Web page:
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How Much Does It Cost to Buy a Presidency?

A new study highlights the problem of soft money from nonprofit groups.

501(c)(3). 501(c)(4). 527. You might have heard some of these numbers in passing and not known to what they refer. They are provisions in the tax code that allow organizations to incorporate as not-for-profits and raise unlimited money from donors who can hide their identity, for a while.

In the 2004 election, the most infamous 527 committee -- Swift Boat Veterans for Justice -- ran ads questioning John Kerry's military record. The ads may have decided the election. The Center for Public Integrity, in its

year-long study


The Buying of the President 2008

, questions the hidden role these "soft" political dollars play.

Sen. John McCain (R., Ariz.), the leading Republican nominee for the presidency, worked across the aisle with Sen. Russ Feingold (D., Wis.) to pass legislation making it harder to use soft money to influence campaigns by limiting donations to political parties. It became law in 2002. It immediately landed McCain in hot water with some conservatives, who said it impinged on freedom of speech. The Supreme Court overturned portions of the law last summer, ruling that the free-speech rights of a not-for-profit group, Wisconsin Right to Life, had been unconstitutionally restrained.

The law failed to take soft money out of the equation. Independent groups have proliferated and will probably play an important role in this presidential election.

Take, for example. The group's members support Sen. Barack Obama (D., Ill.) and recently asked members to vote on possible ads to air on his behalf. Obama also had help from the Services Employee International Union, an influential union that primarily represents health-care industry workers. Another group of aligned independents, Vote Hope and, organized for him in California.

Their activities

included voter registration drives and political advertising in the state to the tune of at least $4 million.

Obama has spoken strongly against the influence of these organizations. He criticized former candidate John Edwards for accepting help from a union 527 before the Iowa caucus:

"John said yesterday he didn't believe in these 527s. You can't say yesterday you don't believe in it, and today three-quarters of a million dollars is being spent for you."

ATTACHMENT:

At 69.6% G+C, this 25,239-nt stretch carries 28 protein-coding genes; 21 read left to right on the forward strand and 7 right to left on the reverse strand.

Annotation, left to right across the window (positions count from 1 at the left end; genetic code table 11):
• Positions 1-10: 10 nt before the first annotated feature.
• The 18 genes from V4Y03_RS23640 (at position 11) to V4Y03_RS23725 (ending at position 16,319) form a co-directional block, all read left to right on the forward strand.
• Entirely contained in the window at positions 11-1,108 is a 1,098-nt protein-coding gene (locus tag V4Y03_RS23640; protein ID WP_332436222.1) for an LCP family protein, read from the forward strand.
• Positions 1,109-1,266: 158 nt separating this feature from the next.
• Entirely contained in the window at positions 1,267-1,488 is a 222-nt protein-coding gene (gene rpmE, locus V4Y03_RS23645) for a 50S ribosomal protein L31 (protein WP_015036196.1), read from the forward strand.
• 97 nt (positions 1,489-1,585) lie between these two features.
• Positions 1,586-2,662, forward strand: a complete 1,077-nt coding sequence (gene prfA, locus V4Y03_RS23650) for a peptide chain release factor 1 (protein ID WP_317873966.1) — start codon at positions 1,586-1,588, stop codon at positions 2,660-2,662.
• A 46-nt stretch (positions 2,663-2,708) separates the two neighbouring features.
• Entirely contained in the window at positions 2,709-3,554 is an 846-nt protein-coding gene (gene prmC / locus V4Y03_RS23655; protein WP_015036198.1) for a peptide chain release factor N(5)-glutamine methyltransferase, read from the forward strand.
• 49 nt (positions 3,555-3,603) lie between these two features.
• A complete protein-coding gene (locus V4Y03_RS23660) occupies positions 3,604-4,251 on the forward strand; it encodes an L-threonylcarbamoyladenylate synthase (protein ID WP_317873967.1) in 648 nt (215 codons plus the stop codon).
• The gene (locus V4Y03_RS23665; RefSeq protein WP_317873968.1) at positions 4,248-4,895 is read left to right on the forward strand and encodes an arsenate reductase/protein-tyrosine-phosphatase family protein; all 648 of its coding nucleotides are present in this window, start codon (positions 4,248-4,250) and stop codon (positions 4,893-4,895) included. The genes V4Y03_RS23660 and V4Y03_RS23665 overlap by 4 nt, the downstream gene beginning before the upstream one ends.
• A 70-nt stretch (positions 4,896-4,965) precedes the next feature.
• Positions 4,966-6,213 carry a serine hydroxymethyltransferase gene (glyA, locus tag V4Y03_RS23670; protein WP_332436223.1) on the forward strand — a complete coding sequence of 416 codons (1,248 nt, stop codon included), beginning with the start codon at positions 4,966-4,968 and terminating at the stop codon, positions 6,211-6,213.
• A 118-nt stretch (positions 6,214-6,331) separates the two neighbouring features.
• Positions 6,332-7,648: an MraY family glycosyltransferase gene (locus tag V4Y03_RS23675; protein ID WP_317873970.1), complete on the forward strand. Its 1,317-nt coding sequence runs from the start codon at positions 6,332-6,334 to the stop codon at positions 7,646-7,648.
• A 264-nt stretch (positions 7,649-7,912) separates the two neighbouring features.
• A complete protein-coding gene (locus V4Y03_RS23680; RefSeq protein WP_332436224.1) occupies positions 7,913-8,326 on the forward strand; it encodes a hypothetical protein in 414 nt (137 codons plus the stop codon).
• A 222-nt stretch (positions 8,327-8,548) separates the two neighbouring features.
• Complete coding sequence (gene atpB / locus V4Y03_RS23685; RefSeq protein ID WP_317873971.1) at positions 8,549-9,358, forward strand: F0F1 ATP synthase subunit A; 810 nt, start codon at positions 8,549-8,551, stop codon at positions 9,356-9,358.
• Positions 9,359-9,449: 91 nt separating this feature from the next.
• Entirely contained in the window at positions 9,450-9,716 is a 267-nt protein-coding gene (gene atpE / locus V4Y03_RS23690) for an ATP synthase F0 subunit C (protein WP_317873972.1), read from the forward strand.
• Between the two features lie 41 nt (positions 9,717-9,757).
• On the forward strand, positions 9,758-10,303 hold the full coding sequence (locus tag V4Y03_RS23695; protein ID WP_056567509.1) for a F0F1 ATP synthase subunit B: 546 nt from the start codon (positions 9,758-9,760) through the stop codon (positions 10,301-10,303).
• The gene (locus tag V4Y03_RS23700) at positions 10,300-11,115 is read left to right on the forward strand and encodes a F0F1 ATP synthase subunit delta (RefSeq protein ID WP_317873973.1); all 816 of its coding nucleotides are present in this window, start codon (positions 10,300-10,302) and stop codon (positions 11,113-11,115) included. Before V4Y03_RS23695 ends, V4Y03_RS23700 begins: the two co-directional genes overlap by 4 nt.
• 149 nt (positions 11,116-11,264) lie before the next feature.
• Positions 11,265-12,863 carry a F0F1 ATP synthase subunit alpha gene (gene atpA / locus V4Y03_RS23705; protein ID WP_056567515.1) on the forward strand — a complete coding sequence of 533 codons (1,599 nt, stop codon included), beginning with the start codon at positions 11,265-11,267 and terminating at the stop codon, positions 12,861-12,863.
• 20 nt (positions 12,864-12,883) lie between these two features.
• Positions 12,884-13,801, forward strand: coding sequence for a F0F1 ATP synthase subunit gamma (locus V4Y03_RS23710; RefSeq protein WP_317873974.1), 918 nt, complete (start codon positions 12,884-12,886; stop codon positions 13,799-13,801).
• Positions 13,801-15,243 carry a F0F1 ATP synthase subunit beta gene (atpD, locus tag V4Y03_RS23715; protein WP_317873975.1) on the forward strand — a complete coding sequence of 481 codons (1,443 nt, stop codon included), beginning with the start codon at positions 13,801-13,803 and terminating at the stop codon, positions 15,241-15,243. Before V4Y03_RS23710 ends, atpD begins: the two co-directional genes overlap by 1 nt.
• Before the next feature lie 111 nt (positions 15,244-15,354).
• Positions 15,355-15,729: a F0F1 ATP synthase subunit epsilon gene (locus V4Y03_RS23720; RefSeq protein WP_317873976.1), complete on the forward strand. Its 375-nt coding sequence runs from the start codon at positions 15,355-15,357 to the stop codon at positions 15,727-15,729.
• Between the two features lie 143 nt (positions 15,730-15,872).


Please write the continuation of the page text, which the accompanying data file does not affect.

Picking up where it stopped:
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Obama has since done little to stop the flow of money from outside organizations to help him, which appears to contradict his strong statements on the matter.

His primary opponent, Sen. Hillary Clinton (D., N.Y.), also has a 527 helping her efforts. The group calls itself the American Leadership Project, which was started by veterans hailing from the Clinton administration. The group helped Clinton in Texas, and press reports say it's also running advertising in Indiana, which has its primary Tuesday. The group introduced a hard-hitting ad in the state, prompting


from Obama's campaign, which has filed a complaint with the Federal Elections Commission (FEC) about the group coordinating with the Clinton campaign. Clinton, like Obama, has gotten money from unions, including more than $4 million from AFSCME, which represents teachers.

Clinton has supported public financing for campaigns, which suggests she supports a ban on independent groups like the one helping her. Her campaign did not comment on the group's activity for this report. In fact, the law forbids such groups to coordinate with the campaign.

There have been no reports of independent groups helping McCain. But I see a dynamic developing in the campaign that has parallels to the 2004 election. The CPI included in its most recent report an incident from that campaign. Ben Ginsberg, a lawyer for the Bush campaign, also represented the "Swift Boat" group. Ginsberg wound up resigning from his post.

The "Swift Boat" group viciously attacked Kerry's patriotism and service -- the Bush campaign could not safely have done this.

Obama's detractors have already released several such ads this year.McCain has come came out against these ads, which were funded by state Republican parties. He has asked the local GOP parties not to run the ads, and he has called for a clean campaign.

Will the ads continue to come out or will they stop? The media has lauded McCain's response to these ads. But future ads must be scrutinized because of the likely benefit to his campaign. McCain is the nominal Republican contender for the most powerful position in the world. If he can't control the soft money coming from conservative groups, what would that mean for the presidency?

Of course, the FEC should be exercising oversight on money in the election, but recent events have weakened the commission. The FEC board has not had a new member approved by the Senate since 2003. Four vacancies have brought oversight to a halt. Bill Buzenberg, executive director of CPI, said:

"We have the perfect storm. We have the first multi-billion-dollar election setting new records in funds raised, matched with the least amount of oversight ever. Worse, it could be years before the oversight problem gets resolved as billions of dollars flow unchecked into independent organizations."

Massie Ritsch, communications director at the Center for Responsive Politics, concurred: "In the most celebrated democracy in the world, in the most expensive election ever, it's embarrassing and alarming that we might not have a referee on duty to ensure that everyone plays by the rules."

Buzenberg concluded by questioning our democracy and our election process: "We like to tout our democracy, yet we are falling behind other democracies around the world. We require a federal standard for elections."